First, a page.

A third of hotels and restaurants fear going bust over a bleak winter as bosses brace for another slump in sales and investment.
A second lockdown risks pushing many hospitality firms over the edge with 32pc in the accommodation and food services industry having no or low confidence in surviving the next three months, according to the Office for National Statistics.
The sector also has the lowest cash reserves to boost survival chances during another lockdown, the survey revealed. Some 6pc have no cash reserves while a third have less than three months of money left.
A large number of hospitality firms are likely to collapse in the coming months with a quarter temporarily or permanently closed, the most of any sector of the economy.
UKHospitality boss Kate Nicholls warned today the sector was facing a “tough winter” as she praised Rishi Sunak, the Chancellor, for extending the furlough scheme until the end of March. She said the support “will make a huge difference in helping to protect hospitality jobs across the whole of the UK”.
Meanwhile, the latest Bank of England Decision Maker Panel survey revealed that finance directors are expecting more pressure to be piled on sales and investment in the coming months. It found that Covid-19 is expected to have a 15pc hit on firms' sales in the fourth quarter of 2020, a slightly smaller drop compared to the previous three months.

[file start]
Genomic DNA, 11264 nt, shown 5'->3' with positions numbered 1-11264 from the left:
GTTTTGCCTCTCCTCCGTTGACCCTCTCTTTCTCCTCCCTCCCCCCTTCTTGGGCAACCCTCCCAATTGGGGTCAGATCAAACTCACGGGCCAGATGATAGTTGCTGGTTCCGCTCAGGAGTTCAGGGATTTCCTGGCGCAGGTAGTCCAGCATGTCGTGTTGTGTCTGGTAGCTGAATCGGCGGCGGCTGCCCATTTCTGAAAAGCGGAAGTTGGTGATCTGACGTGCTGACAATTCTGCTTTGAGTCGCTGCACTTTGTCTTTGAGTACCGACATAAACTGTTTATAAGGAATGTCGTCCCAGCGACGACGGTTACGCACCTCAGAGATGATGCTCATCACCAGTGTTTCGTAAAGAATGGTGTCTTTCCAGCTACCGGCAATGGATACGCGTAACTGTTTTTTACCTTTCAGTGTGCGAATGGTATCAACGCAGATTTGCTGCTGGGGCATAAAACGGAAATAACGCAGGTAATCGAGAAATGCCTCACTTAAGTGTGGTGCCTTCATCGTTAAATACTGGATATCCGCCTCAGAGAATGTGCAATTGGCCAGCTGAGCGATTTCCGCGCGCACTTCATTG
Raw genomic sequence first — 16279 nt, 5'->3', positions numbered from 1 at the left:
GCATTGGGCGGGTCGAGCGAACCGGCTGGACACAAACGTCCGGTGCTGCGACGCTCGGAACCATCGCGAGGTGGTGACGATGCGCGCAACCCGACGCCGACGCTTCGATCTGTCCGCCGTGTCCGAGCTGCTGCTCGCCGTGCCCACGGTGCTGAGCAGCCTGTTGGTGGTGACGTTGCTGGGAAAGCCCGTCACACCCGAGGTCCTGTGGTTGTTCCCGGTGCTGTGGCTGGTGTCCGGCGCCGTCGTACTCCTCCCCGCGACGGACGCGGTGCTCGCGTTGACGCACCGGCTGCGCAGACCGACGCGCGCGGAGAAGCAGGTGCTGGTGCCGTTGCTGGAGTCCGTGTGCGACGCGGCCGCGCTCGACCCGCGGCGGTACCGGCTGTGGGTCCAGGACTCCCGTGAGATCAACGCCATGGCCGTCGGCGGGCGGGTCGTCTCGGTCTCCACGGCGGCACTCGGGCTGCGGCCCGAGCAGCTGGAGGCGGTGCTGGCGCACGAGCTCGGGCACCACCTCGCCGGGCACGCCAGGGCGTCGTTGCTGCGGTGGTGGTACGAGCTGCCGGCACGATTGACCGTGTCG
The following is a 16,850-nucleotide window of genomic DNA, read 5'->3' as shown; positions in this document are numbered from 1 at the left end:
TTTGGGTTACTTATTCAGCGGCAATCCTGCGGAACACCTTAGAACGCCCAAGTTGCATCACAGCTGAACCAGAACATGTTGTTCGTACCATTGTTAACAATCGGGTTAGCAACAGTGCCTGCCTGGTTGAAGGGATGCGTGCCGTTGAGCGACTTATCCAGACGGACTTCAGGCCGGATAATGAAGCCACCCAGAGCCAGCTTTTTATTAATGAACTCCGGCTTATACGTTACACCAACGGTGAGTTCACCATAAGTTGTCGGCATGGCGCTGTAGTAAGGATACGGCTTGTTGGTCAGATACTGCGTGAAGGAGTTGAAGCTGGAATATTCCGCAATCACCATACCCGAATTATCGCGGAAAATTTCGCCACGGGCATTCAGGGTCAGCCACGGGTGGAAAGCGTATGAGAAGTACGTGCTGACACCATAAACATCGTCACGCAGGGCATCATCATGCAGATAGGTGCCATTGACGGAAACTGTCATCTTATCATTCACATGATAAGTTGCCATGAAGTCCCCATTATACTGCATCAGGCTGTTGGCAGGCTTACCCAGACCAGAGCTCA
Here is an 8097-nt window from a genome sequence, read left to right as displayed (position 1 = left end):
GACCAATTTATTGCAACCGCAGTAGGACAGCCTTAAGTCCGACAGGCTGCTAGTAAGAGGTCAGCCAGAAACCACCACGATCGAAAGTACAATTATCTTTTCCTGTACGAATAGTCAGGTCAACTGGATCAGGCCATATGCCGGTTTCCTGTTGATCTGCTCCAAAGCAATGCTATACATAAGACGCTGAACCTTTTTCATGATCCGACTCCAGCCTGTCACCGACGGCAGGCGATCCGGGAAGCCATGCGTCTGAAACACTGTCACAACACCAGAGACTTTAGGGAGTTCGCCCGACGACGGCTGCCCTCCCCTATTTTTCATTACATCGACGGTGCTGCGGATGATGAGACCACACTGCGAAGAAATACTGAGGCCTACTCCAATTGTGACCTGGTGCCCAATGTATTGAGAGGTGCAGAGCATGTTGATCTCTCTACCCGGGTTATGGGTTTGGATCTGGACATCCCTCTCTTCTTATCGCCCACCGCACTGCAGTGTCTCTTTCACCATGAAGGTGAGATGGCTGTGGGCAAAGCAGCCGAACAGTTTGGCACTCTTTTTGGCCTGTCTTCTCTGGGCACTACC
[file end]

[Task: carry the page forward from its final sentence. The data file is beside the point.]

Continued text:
Just under half of finance chiefs said the pandemic was the biggest source of uncertainty with investment and employment expected to remain under pressure. However, the survey was conducted before the new national restrictions were announced, meaning the gloomy outlook for businesses will have worsened.
Mounting business worries came amid signs the economy was slowing sharply before the second national lockdown was announced.
The construction sector’s recovery lost momentum during October despite a continued housebuilding boom. The purchasing managers’ index for the sector slipped to its lowest level for five months, dropping to 53.1 from 56.8 in September. Any score above 50 signals growth.
New orders in the industry rose to their highest level in five years with building sites weathering the latest economic woes better than other sectors. Housebuilding continued to perform far better than the rest of the industry amid buoyant demand in the property market.
However, Tim Moore, economist at IHS Markit, warned that construction firms “commented on renewed economic uncertainty and concerns about the sustainability of the recovery as pent up demand begins to wane”.
Andrew Wishart, economist at Capital Economics, said the stronger performance “will be tempered by the deteriorating economic outlook in the coming months”.